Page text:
Kit Kat sculpture

Kit Kat replaces middle finger sculpture with two thumbs up

If there's one business benefiting from the King Street kerfuffle of 2018, it's got to be Ice Boy.

The Scarborough-based decorative ice firm has delivered roughly 10 different sculptures to restaurants along King over the past week or so, according to sculptor Danny Marchiori – at least four of them to the embattled Kit Kat restaurant.

Two of those sculptures arrived last night, replacing the contentious (and fast-melting) middle finger sculpture in front of Kit Kat with two more icy hands, both brandishing thumbs with the word "VICTORY" spelled out across their bases.

Kit Kat ice

What gives?

"Well, we proved our point," says owner Al Carbone. "City Hall isn’t listening and everybody knows that now. It was a good investment."

Earlier this week, Carbone held a press conference outside his restaurant to announce the launch of social media campaign against the King Street pilot project.

"We'd like the mayor to reverse it immediately. It's hurting too many businesses all at once," said Carbone of the pilot project, which restricts car traffic and eliminates parking on King between Bathurst and Jarvis.

Carbone and his supporters (which include city councillor Giorgio Mammoliti and mayoral hopeful Doug Ford) have been using the hashtag #ReverseKingCarBan to decry the pilot on Twitter all week.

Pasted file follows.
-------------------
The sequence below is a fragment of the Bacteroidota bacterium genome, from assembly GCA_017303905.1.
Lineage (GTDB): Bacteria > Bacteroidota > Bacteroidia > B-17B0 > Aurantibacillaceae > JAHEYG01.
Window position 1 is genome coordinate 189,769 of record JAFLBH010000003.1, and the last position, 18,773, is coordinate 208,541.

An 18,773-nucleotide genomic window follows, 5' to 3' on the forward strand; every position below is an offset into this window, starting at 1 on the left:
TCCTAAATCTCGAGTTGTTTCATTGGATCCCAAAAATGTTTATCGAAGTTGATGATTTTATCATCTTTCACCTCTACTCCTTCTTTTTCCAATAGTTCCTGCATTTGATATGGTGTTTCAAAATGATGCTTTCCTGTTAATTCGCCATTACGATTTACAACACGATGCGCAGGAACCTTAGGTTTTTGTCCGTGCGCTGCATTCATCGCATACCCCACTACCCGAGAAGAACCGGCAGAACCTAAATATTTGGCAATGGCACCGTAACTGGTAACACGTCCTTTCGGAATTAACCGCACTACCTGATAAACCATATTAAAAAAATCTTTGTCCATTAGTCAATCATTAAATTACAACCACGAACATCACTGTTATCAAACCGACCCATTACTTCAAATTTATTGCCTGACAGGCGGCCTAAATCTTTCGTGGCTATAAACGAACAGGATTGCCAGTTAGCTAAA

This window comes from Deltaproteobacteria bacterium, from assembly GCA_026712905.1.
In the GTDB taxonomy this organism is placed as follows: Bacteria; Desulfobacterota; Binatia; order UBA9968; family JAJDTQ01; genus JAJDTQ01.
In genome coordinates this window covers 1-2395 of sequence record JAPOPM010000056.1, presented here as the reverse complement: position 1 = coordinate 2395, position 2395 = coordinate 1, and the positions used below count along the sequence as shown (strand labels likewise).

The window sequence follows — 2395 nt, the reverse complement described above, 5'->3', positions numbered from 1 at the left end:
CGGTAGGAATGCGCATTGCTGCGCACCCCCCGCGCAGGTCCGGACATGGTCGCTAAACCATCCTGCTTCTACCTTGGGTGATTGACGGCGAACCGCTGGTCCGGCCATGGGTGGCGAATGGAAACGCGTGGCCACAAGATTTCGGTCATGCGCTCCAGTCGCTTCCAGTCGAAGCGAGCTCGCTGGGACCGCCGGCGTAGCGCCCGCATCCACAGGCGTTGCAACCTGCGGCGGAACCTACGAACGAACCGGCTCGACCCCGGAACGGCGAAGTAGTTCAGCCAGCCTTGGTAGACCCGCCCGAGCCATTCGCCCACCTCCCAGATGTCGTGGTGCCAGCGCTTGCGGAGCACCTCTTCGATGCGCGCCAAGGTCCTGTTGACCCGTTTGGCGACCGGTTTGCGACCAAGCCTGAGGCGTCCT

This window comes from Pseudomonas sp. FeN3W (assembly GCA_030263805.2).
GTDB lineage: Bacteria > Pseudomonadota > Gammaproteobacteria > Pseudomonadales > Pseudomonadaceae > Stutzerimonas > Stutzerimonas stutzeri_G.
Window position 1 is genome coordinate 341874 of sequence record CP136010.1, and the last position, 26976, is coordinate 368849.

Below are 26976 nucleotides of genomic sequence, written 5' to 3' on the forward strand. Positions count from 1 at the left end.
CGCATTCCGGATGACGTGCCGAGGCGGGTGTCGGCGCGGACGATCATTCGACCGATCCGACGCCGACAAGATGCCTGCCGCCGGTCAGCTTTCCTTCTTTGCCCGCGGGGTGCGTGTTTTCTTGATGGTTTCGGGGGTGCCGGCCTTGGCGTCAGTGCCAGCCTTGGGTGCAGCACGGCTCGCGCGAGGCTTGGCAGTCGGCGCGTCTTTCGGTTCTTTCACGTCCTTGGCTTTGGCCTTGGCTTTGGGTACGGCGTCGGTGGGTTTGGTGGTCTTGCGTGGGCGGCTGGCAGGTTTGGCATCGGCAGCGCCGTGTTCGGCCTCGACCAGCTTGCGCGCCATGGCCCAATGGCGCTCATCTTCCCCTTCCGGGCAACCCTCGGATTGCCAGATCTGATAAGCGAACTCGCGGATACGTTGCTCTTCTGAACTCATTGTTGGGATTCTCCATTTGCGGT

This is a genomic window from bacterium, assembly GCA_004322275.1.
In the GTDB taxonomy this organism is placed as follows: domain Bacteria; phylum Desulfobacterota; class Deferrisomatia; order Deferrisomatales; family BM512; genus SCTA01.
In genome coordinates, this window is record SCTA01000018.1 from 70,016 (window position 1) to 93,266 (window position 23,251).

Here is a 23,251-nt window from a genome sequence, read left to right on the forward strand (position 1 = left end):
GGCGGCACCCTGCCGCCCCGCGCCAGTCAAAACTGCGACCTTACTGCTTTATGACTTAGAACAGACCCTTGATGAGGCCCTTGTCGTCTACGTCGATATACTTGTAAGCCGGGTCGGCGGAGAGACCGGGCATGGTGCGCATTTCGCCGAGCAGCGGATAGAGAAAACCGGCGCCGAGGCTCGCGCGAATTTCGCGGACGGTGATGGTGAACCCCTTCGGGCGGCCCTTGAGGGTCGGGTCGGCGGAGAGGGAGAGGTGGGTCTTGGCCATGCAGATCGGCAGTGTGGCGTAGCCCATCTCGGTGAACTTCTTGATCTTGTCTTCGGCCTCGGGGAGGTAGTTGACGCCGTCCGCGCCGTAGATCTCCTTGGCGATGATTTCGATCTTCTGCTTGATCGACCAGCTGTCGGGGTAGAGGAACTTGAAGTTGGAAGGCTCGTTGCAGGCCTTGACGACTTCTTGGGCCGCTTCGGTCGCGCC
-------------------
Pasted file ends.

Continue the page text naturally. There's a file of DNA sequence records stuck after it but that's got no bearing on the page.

Others, specifically transit riders who love their smoother, faster commutes along King Street, have been using it similarly to defend the project.

Internet drama aside, it's hard to deny that the ice sculptures have made an impact. 

Two smaller sculptures still sit outside Kit Kat alongside Carbone's new thumbs up gestures – one of them representing a small business, the other one showing the heads of Mayor John Tory, former city planner Jennifer Keesmat and city councillor Joe Cressy riding a streetcar.
Kit Kat ice

Actually, Tory's head seems to be driving the streetcar now that things are melting a little bit.

All the middle fingers on King are gone now, but dozens of news stories in local and national media outlets will live on forever – not to mention the hundreds, if not thousands of tweets and Facebook posts.

Carbone hopes that all of the press and attention will eventually work out in his favour, saving his nearly 30-year-old business along with other restaurants in the area.

"I hope we can get some action from city hall," he said today by phone. "Ya know?" 

Photos by

Lauren O'Neil

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